This week Harry talks with Gini Deshpande, the co-founder and CEO of San Mateo, CA-based NuMedii, a company making judicious use of big data and AI to speed up drug discovery.
Gini Desphande says she likes to think of “AI” as augmented intelligence rather than artificial intelligence: a system of human plus machine intelligence that can speed up drug development and cut R&D costs and failure rates in clinical trials. AI “really isn’t at the point where it’s automatable,” she says. “We still need a lot of human intelligence to be coupled with this technology, to determine what are the questions you want to ask and to evaluate all the targets that come out, to say ‘Do these make sense?'”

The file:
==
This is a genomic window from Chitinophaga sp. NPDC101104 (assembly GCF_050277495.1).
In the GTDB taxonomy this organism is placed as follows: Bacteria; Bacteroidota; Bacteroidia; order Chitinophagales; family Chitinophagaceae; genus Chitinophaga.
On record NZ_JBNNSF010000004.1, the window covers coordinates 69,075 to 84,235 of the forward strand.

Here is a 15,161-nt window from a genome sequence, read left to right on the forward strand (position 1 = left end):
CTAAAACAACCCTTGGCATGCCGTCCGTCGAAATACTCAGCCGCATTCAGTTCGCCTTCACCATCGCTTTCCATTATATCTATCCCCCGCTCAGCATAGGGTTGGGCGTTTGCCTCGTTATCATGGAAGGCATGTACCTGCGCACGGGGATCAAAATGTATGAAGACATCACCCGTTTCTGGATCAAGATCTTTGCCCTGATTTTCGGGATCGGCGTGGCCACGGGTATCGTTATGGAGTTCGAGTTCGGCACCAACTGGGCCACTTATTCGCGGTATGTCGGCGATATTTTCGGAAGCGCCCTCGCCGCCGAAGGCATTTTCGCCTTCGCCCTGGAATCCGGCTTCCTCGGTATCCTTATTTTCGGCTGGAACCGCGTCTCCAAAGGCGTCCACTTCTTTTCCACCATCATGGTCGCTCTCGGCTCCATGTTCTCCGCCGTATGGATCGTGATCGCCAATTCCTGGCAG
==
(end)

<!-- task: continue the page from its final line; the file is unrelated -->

NuMedii’s specialty is analyzing bulk tissue to isolate gene sequences in single cells that can point to new drug targets and drug candidates for diseases such as idiopathic pulmonary fibrosis. “The AI component helps us look at new targets that are not obvious to the human eye,” she says. “It enables us to find network-level connections between diseases of interest and targets that are relevant for that disease. We can look at which nodes are coming into play and which ones should be manipulated for a particular disease.”